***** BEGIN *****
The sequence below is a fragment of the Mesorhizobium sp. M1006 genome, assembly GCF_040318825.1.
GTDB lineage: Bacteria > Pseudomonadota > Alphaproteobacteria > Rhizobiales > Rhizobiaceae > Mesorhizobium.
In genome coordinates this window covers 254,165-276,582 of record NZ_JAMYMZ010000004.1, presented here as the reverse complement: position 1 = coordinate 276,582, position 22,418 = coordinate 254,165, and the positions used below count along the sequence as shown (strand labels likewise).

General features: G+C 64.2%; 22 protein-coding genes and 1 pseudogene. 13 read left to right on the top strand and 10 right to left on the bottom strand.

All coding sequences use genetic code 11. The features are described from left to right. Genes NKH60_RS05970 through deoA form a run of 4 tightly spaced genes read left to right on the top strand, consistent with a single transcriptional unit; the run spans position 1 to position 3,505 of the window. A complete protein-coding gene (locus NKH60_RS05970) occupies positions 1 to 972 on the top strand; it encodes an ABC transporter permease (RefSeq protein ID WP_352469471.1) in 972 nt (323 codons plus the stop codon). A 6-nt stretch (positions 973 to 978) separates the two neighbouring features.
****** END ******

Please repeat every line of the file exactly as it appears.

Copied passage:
The sequence below is a fragment of the Mesorhizobium sp. M1006 genome, assembly GCF_040318825.1.
GTDB lineage: Bacteria > Pseudomonadota > Alphaproteobacteria > Rhizobiales > Rhizobiaceae > Mesorhizobium.
In genome coordinates this window covers 254,165-276,582 of record NZ_JAMYMZ010000004.1, presented here as the reverse complement: position 1 = coordinate 276,582, position 22,418 = coordinate 254,165, and the positions used below count along the sequence as shown (strand labels likewise).

General features: G+C 64.2%; 22 protein-coding genes and 1 pseudogene. 13 read left to right on the top strand and 10 right to left on the bottom strand.

All coding sequences use genetic code 11. The features are described from left to right. Genes NKH60_RS05970 through deoA form a run of 4 tightly spaced genes read left to right on the top strand, consistent with a single transcriptional unit; the run spans position 1 to position 3,505 of the window. A complete protein-coding gene (locus NKH60_RS05970) occupies positions 1 to 972 on the top strand; it encodes an ABC transporter permease (RefSeq protein ID WP_352469471.1) in 972 nt (323 codons plus the stop codon). A 6-nt stretch (positions 973 to 978) separates the two neighbouring features.